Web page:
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Tuesday, June 13, 2006

Job - A model of Christian leadership and ministry

Could Job ever be a great leader of men? Job is sickly and pale, wretched and foul. He stinks of vomit and rotting flesh. He is foul and disgraceful – a picture of the disgust of mankind. He is the worst of us all. The picture of Job is a portrait of the pathetic.

Job does not draw a crowd. On the contrary, he is repulsive. He repulses the masses. He is a byword and the refuse of the world. And like refuse his best place is to be discarded and buried. Flushed away, far, far away. Away from our sight and far away so that his stench can no longer turn our stomachs and offend all of our sensibilities. Because it is only his friends who can stand to bear the sight of him in order to pull him out of the depth of his sins. And they only come out of duty, or perhaps it was pity – pity of the worst type.

And Job’s friends must plead for Job to put aside the evil of his life, which is another reason why Job is no leader of men. He is too sinful. No one can follow a leader who has offended God and sits in such a pitiful position of condemnation. He is a reject of his own making. Men can follow a man of vice if that man is a success. If that man is brazen and proud and can make the world jump at the snap of his fingers. But Job…what a pathetic picture! He sits in his ashes and stench – in his misery and his torment – and he demands an audience with God. As though he were innocent! But we know he is a sinner tormented by God. And God will break his will and Job will repent. But no one will follow Job now. Not in his shame. Only a pathetic wretch stands against the good advice of his devoted friends and maintains his innocence in the face of all the facts and all the evidence. We pity such a pathetic and laughable wretch. We pity him, but we do not follow him. We condemn and, perhaps, seek his salvation. But we do not follow one who has so obviously missed the answers and has so obviously missed the point. Repent, Job! Be saved!

Would you follow Job? Would you follow, John David, the representative of the masses? Job has no vision to offer you. He has no inspiration. He cannot inspire you to action or create within your heart a burning for something better. He cannot speak the rally cry to desperate troops. This is not Braveheart, and Job has no courage for you. No courage to give your own heart a steadfast spirit. He is a stubborn fool who persists in his innocence. He cries out to God day and night. Night and day he cries out for an audience with God. Job persists in his plea in the face of all of the masses who tell him to turn around. Even in the face of his wife – the only person who remains who can testify that Job really is innocent. Even in the face of the wife who has lost all faith in the Justice of God and can only curse God and hope for death. Because the God who did this was not the God she believed in. It was time to give up. Death was sweet compared to life. Job could not even muster an inspiring word for his own wife. He called her a fool. Surely such a man has nothing to offer us!

Job has nothing to offer us: No direction, no guidance, no wisdom, no answers, no peace, no courage, no inspiration. He cannot even give us a reason for holding on to faith. And what is this faith of his, anyway. It is nothing that we were taught. Sitting in his ashes he scraps his body with the rough edges of broken pottery and when he can stand the pain no more he screams out for an audience with God. He exists as an anomaly – as a paradox of the faith. Job’s faith is nothing to imitate. If anything it is something to try to explain away: Job is an example of a bad man who got what he deserved. God does not punish good men in such ways. God is good and God is just. Job is receiving the justice he deserves. God does not punish the righteous. God punishes the wicked.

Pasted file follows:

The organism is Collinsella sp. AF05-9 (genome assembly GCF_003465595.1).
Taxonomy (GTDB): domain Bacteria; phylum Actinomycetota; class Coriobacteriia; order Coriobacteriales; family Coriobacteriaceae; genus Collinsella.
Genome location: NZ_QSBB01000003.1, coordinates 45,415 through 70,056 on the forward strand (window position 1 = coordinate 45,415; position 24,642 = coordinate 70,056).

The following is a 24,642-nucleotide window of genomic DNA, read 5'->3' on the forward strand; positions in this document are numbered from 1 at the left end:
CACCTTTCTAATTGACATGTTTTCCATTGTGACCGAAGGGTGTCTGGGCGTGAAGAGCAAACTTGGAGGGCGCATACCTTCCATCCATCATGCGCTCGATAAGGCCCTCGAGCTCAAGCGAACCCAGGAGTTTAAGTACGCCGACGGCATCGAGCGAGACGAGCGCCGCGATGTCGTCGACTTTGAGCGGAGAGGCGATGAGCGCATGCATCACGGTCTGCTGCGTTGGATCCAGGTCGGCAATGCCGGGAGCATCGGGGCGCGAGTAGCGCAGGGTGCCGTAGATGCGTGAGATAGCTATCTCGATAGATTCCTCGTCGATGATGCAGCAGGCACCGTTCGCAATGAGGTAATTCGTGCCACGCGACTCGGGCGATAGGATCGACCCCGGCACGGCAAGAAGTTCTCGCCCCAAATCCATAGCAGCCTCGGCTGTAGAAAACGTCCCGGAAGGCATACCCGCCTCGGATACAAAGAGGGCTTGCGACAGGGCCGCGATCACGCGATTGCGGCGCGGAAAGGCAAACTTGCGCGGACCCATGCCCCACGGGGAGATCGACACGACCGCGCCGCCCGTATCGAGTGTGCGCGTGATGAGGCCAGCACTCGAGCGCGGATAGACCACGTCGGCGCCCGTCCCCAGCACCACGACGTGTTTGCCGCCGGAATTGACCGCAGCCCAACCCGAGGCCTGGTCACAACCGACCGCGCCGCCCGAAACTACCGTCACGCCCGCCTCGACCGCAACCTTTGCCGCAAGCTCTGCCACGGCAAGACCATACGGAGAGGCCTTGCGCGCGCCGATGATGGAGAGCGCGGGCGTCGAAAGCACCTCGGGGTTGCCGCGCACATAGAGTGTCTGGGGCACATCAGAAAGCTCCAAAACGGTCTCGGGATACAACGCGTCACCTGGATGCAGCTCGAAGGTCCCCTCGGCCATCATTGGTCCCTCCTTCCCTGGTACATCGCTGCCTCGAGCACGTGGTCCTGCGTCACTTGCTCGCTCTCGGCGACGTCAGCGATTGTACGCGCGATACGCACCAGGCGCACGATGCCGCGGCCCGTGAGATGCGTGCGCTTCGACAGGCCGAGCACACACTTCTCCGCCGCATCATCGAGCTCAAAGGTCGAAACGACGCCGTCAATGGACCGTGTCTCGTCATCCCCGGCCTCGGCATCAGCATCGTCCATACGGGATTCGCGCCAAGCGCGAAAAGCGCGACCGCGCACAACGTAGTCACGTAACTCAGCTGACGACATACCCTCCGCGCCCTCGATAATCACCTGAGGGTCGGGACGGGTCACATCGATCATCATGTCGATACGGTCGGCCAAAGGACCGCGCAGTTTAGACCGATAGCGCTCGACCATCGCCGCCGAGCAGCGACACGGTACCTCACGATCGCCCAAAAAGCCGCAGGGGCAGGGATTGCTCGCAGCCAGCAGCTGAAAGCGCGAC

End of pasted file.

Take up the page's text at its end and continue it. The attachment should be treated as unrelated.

And how great was Job’s wickedness! How deep is the well of his unrighteousness! So many had admired him as righteous. He sat amongst the elders. He was rich. When he spoke we listened. He had much to offer us then! But in the dark what evils lurked. What had Job done in the secret places to draw the ire of the righteous God? This we can only speculate upon. And, of course, there are those who have stepped forward to testify to Job’s wickedness. They seem to be more and more these days – those who would step forward to testify to some aspect of unrighteousness in Job. We hear them. We see Job’s suffering. We turn our faces from the cursed one. A wicked man under the curse of God. We turn away. But we do not follow. What does he offer?

What a duplicitous life Job had led! This is, perhaps, the greatest crime of all! We praised him as righteous. But he was up to no good. We followed him then, for he offered us so much. He spoke words that gave us insight into how to resolve disputes. He spoke of God in a pious way that gave us spiritual insight. So, we sat back and marveled. What a following he had! See how the crowds had followed him! He gave us insight. And we benefited from the riches of his estate, for Job was a man of financial insight. He gave us so much. And we followed. But it had all been an double life. We know that now.

Job has nothing to offer the masses. He has nothing to offer the crowds. He is not a leader of men. He is to be pitied above all. He has no “Cause” that he believes in, save his own innocence. Does he even believe in God’s righteousness anymore? Does he love God? Does he even believe, anymore?

Job is not a man I will follow. He does not inspire me. He repulses me.